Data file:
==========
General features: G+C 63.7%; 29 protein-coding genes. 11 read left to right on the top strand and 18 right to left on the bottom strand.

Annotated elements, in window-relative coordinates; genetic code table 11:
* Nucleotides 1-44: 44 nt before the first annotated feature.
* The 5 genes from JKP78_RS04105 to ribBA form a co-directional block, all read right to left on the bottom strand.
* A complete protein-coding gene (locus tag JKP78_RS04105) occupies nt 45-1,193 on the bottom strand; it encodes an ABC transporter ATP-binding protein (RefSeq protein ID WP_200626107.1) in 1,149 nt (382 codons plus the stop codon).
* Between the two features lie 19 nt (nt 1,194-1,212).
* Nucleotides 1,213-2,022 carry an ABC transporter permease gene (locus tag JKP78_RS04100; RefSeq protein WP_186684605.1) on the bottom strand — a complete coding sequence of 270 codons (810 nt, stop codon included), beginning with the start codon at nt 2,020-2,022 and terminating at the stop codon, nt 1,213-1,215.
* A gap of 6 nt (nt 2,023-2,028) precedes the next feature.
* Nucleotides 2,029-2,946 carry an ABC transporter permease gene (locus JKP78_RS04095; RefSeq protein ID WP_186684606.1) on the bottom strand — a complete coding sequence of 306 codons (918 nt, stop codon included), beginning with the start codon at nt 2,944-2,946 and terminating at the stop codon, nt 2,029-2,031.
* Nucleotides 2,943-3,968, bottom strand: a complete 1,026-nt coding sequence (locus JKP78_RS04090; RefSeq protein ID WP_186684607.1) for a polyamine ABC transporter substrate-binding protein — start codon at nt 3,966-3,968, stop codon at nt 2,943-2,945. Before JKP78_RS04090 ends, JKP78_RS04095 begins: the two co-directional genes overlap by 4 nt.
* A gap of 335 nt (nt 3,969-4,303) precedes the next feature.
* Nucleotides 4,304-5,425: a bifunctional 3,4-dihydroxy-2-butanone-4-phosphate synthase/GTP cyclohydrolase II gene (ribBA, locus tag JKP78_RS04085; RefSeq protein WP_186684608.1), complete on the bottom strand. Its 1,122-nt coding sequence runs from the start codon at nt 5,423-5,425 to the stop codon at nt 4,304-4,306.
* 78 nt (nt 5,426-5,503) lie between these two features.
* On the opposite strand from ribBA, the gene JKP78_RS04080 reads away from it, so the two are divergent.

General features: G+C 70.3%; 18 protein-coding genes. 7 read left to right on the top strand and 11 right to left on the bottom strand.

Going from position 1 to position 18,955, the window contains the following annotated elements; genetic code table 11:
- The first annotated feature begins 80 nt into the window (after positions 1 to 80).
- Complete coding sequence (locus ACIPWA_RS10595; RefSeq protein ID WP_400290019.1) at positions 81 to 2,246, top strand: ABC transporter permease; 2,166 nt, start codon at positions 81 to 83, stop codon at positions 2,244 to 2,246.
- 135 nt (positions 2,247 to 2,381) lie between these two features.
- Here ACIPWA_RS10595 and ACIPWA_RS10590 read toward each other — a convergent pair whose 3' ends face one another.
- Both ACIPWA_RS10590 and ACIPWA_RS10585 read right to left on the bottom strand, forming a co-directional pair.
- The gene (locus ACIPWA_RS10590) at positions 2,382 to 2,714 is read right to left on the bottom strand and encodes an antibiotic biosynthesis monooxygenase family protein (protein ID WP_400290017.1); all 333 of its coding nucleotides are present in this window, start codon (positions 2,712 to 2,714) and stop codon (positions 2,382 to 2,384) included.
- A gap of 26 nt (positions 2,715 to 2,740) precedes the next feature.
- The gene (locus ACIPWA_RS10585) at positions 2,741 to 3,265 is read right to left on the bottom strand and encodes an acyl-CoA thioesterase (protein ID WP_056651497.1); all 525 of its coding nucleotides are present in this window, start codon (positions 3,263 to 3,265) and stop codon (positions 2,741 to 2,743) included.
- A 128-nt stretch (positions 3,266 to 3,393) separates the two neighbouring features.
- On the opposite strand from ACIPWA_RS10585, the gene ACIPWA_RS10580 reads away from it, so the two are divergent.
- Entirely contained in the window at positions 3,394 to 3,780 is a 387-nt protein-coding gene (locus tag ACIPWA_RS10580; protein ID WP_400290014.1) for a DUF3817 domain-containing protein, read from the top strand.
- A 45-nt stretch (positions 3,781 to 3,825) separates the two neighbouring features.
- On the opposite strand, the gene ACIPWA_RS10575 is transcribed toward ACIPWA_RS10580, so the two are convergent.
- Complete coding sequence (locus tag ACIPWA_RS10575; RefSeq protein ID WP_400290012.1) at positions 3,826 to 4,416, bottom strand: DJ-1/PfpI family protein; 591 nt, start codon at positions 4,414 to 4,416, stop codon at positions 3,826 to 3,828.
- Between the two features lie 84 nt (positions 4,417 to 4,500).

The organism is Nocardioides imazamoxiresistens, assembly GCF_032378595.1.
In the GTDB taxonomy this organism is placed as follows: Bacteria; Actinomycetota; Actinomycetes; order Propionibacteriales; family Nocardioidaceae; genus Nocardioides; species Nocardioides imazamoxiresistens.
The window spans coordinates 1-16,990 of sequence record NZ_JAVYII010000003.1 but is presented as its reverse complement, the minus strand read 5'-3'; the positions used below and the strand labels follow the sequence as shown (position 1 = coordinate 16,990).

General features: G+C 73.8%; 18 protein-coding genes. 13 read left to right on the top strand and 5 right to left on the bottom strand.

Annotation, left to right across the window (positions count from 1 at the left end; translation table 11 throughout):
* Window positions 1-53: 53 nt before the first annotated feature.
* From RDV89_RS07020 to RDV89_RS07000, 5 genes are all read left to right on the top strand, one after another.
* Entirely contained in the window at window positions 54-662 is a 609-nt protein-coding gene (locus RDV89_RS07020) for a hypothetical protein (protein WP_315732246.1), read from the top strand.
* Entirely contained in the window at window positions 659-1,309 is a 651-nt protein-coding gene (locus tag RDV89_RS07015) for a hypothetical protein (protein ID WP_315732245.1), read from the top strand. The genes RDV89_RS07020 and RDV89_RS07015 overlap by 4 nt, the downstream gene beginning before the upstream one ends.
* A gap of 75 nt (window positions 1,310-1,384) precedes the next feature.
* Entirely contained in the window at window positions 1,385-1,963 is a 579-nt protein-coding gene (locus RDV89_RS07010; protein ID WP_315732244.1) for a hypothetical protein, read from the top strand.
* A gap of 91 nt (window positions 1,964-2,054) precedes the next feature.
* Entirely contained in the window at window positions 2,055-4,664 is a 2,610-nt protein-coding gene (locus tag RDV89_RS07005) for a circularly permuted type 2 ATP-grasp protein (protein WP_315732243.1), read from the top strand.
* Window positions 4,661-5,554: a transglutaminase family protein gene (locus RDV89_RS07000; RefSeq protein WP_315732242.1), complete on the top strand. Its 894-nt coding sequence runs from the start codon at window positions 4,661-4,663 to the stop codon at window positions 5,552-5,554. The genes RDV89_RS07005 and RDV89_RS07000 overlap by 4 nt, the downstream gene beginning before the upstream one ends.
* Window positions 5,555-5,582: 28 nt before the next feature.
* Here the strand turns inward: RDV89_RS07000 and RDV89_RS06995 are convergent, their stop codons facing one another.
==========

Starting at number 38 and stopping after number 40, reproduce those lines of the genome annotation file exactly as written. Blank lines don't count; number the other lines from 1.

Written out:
* From RDV89_RS07020 to RDV89_RS07000, 5 genes are all read left to right on the top strand, one after another.
* Entirely contained in the window at window positions 54-662 is a 609-nt protein-coding gene (locus RDV89_RS07020) for a hypothetical protein (protein WP_315732246.1), read from the top strand.
* Entirely contained in the window at window positions 659-1,309 is a 651-nt protein-coding gene (locus tag RDV89_RS07015) for a hypothetical protein (protein ID WP_315732245.1), read from the top strand. The genes RDV89_RS07020 and RDV89_RS07015 overlap by 4 nt, the downstream gene beginning before the upstream one ends.